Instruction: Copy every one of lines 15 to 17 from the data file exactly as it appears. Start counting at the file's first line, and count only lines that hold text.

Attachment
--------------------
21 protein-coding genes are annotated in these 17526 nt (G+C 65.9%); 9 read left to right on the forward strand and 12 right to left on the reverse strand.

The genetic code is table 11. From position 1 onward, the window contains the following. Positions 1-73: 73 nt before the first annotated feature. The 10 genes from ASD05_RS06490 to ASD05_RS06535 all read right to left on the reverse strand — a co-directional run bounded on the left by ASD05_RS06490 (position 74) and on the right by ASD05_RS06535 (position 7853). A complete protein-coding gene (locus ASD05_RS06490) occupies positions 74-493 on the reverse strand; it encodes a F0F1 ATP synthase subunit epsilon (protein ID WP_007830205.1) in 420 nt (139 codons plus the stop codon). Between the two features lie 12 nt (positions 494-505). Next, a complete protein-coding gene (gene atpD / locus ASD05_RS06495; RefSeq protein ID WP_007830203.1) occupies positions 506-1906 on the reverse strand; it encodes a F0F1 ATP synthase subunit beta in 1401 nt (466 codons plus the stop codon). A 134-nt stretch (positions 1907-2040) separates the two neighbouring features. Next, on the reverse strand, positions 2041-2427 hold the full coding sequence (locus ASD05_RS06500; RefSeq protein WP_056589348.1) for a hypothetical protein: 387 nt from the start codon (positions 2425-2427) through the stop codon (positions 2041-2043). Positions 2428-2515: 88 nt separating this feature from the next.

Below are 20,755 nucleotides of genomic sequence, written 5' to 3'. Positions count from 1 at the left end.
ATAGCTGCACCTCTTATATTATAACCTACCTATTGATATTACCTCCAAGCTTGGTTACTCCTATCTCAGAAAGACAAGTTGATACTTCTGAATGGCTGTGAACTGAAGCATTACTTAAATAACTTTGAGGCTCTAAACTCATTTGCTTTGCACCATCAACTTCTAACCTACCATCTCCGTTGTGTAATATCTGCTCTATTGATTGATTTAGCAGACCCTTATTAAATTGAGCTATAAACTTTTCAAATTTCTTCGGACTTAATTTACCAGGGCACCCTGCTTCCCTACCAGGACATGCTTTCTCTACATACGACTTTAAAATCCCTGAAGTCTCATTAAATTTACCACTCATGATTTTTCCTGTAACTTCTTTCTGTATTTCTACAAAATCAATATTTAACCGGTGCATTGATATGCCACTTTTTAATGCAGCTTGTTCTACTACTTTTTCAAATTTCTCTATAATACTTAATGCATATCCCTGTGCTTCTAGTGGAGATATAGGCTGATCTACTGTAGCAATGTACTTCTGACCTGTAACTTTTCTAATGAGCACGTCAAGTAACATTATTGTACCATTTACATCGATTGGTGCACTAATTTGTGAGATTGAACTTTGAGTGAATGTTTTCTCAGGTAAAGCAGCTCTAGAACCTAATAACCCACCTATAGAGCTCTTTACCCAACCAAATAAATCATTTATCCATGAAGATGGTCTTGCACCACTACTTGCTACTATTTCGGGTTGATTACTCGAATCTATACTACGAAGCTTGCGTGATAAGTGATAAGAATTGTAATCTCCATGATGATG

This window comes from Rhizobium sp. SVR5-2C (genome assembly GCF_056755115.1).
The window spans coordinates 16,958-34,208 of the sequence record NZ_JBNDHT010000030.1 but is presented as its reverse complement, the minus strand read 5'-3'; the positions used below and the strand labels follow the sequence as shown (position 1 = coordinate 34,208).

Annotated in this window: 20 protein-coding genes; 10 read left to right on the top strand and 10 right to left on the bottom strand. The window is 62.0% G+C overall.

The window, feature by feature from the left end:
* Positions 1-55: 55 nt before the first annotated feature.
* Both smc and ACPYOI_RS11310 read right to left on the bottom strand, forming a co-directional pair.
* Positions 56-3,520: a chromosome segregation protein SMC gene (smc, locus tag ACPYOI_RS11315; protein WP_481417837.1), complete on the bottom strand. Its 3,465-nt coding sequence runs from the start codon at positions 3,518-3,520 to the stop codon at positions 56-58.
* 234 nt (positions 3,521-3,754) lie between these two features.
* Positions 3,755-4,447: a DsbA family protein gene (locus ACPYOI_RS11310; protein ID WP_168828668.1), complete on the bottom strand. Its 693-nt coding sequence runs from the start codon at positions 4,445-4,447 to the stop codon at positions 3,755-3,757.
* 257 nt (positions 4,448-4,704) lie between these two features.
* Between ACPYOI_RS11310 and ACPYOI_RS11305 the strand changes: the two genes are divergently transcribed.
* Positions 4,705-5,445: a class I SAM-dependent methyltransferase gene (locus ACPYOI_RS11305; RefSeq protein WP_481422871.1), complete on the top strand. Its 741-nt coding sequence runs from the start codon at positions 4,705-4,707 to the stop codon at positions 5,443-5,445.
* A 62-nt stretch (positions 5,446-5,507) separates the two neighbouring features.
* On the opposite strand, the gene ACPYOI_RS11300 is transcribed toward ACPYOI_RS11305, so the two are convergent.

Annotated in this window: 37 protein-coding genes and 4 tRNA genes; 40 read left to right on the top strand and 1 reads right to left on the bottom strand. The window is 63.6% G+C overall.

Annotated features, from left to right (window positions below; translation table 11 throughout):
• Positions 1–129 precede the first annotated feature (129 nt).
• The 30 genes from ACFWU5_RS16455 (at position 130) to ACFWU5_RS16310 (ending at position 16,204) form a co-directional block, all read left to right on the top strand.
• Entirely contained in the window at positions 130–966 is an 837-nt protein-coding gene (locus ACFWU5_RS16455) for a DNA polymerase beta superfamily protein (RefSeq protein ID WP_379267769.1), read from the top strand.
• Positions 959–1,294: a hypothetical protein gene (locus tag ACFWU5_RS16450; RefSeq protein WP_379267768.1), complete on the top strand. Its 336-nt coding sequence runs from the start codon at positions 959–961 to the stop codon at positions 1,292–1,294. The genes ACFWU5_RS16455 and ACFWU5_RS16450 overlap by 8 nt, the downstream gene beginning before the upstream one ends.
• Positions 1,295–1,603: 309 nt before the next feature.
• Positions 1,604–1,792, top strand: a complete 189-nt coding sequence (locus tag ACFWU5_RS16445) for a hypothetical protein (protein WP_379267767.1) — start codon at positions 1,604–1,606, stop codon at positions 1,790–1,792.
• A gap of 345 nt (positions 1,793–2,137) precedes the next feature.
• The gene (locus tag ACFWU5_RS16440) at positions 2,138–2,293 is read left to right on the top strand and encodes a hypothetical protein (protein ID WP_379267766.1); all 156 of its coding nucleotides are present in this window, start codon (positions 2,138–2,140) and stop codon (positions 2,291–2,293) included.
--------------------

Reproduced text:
* Between ACPYOI_RS11310 and ACPYOI_RS11305 the strand changes: the two genes are divergently transcribed.
* Positions 4,705-5,445: a class I SAM-dependent methyltransferase gene (locus ACPYOI_RS11305; RefSeq protein WP_481422871.1), complete on the top strand. Its 741-nt coding sequence runs from the start codon at positions 4,705-4,707 to the stop codon at positions 5,443-5,445.
* A 62-nt stretch (positions 5,446-5,507) separates the two neighbouring features.